PROFITS and loans of Philippine banks will likely continue to grow as the economy recovers from the coronavirus pandemic, S&P Global Ratings said in a report on Thursday.
The banking sector is also seen to remain resilient amid shocks on the back of their strong capital positions, the ASEAN+3 Macroeconomic Research Office (AMRO) said in its annual consultation report on the Philippines for 2021.
“We forecast credit growth of 5-7% following better economic growth. Any reduction in banks’ regulatory reserve requirement could push credit growth toward the higher end of our forecast,” S&P Primary Credit Analyst Nikita Anand said in a report published on Thursday.
“Sector-wide profits are likely to return to pre-pandemic level in 2022, with the sector’s return on average assets increasing to 1.2-1.3%. This is on the back of higher credit growth, margin improvement from expected policy rate hikes, and lower credit costs,” Ms. Anand said.
S&P expects the economy to grow by 6.5% this year from 5.6% in 2021, which Ms. Anand said will support the banking sector’s continued recovery.
“The sector’s good capital position (16.4% Tier-1 ratio) and provisioning cushion against any moderate rise in credit stress from higher inflation and a rising interest rate environment,” she added.
S&P expects banks’ credit costs to drop to 0.6-0.8% of gross loans in 2022 from 0.9% in 2021 amid lower bad loans.
“By our estimates, the nonperforming loan (NPL) ratio has peaked and will continue to gradually decline to 3.8% by end-2022. This is because most weak loans have either been recognized or restructured,” Ms. Anand said.
She said these restructured loans, especially those from the services sector, pose a risk of slippage in bad loans, but banks’ disposal of NPLs to asset-management companies under the Financial Institutions Strategic Transfer Law could bring down the level of soured debt.
Banks’ loans expanded by 7.3% to P11.44 trillion as of May from P10.66 trillion a year ago. It also edged up by 0.4% from the P11.39 trillion seen at end-April, latest central bank data showed.
Meanwhile, the sector’s gross NPL ratio stood at 3.75% in May, falling from 4.49% a year ago and 3.93% in April.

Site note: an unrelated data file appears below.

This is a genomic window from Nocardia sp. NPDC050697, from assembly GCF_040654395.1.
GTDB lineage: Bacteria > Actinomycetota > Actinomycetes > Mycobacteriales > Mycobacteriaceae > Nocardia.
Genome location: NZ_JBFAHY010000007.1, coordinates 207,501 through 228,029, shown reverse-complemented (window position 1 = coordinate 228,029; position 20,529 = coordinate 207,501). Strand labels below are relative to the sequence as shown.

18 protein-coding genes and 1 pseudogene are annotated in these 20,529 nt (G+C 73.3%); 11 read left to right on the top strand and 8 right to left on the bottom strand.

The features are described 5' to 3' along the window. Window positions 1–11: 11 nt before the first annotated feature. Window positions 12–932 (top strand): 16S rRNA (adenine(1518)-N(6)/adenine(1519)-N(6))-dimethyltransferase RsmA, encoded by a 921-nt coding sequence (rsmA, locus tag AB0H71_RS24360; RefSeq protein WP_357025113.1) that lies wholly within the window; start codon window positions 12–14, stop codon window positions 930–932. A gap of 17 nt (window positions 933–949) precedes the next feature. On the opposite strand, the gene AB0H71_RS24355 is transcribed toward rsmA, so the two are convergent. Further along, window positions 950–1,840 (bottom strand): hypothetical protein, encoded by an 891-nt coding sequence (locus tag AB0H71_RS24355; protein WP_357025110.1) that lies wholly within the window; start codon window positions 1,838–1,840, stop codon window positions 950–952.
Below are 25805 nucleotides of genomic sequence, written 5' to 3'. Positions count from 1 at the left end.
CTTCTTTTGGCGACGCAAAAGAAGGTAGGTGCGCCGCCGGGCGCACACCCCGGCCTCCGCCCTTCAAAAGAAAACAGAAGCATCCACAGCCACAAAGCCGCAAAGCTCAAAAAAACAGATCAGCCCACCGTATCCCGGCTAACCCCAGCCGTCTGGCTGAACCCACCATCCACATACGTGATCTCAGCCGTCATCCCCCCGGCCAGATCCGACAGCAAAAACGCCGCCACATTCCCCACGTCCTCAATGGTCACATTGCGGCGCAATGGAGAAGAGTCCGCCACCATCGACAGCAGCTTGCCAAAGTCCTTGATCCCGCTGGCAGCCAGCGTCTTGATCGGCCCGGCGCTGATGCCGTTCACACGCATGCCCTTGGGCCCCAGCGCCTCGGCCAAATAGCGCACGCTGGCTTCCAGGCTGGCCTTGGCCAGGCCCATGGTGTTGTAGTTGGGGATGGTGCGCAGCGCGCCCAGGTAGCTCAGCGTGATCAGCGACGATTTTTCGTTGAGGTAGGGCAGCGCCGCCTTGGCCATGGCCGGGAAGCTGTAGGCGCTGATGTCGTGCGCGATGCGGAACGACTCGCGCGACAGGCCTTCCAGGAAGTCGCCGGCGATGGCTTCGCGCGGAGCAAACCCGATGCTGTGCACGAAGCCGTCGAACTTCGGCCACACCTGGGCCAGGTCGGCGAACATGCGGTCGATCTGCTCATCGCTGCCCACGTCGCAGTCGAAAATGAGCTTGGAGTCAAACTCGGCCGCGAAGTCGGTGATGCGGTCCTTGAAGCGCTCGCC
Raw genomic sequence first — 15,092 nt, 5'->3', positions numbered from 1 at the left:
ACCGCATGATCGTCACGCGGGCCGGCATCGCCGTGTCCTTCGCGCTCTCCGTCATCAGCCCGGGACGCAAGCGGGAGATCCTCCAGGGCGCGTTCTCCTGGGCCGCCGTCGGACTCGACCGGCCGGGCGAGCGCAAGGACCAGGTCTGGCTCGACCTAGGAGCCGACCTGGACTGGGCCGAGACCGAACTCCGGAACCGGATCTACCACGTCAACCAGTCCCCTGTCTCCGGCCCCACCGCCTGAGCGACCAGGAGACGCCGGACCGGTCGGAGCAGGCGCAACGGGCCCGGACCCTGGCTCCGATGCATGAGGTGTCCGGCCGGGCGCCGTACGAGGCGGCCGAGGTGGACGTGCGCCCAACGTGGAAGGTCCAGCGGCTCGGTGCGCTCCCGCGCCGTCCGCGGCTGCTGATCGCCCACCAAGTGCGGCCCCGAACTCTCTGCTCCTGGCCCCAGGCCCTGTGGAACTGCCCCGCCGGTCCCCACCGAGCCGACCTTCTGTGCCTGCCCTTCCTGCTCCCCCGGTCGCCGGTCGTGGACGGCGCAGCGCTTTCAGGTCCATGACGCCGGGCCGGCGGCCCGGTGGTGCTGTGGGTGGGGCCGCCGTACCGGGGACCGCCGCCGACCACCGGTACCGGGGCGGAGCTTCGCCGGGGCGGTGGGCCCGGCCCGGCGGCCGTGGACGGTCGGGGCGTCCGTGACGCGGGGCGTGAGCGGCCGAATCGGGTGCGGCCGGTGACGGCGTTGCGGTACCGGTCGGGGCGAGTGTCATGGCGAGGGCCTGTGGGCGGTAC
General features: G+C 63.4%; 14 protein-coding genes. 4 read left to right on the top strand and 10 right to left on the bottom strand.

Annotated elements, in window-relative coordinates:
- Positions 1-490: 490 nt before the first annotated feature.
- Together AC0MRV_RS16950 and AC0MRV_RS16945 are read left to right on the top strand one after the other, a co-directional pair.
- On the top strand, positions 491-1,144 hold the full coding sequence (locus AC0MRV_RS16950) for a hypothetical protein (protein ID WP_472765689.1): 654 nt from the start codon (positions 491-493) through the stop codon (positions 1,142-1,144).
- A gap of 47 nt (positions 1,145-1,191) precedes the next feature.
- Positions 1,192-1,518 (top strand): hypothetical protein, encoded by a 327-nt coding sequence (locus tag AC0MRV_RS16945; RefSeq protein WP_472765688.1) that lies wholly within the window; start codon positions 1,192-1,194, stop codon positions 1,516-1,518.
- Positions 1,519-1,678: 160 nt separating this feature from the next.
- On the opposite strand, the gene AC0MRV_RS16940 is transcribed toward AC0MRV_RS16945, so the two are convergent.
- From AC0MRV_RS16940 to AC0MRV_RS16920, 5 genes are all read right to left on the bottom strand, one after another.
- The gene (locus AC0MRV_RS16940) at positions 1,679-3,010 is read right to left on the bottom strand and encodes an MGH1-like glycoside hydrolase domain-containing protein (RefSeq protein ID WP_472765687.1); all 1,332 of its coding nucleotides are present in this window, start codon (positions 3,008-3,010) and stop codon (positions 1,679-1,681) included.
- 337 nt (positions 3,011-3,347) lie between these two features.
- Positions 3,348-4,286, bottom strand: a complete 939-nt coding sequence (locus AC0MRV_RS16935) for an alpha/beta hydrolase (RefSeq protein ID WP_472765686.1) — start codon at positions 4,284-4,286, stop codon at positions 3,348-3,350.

Bad loans declined by 10.5% to P429.106 billion as of May from P479.481 billion a year ago. It was also 4.09% lower than P447.438 billion seen at end-April.
Loans are considered nonperforming once they are unpaid for at least 30 days after the due date.
Over the next year, higher inflation and rising rates could dampen demand for loans and increase defaults among consumers and small businesses, Ms. Anand said, but noted these risks are manageable.
“Banks will continue to increase investments in digital initiatives to
fend off competition from digital players set to launch their operations this year. Large universal and commercial banks should be able to defend their market share, given their wide resources and longstanding customer relationships,” she added.
The Bangko Sentral ng Pilipinas (BSP) last week raised benchmark interest rates by 75 basis points (bps) in a surprise move, bringing cumulative hikes for the year so far to 125 bps.
It is expected to continue its tightening cycle as it seeks to rein in rising inflation, which hit a near four-year high of 6.1% in June, bringing the first-half average to 4.4%. The BSP expects inflation to average 5% this year, above its 2-4% target.
Meanwhile, AMRO report said results of a stress test showed that while credit losses of selected Philippine banks increase across various hypothetical scenarios, their strong capital positions make them resilient to shocks.
In the stress test, AMRO designed three adverse scenarios against its baseline macroeconomic outlook based on an International Monetary Fund template using a balance sheet approach: a recession, which assumes the nominal gross domestic product growth is two standard deviations below the baseline this year; an interest rate hike, as the short-term interest rate increases two standard deviations above the baseline; and a combined shock where scenarios the first two take place at the same time.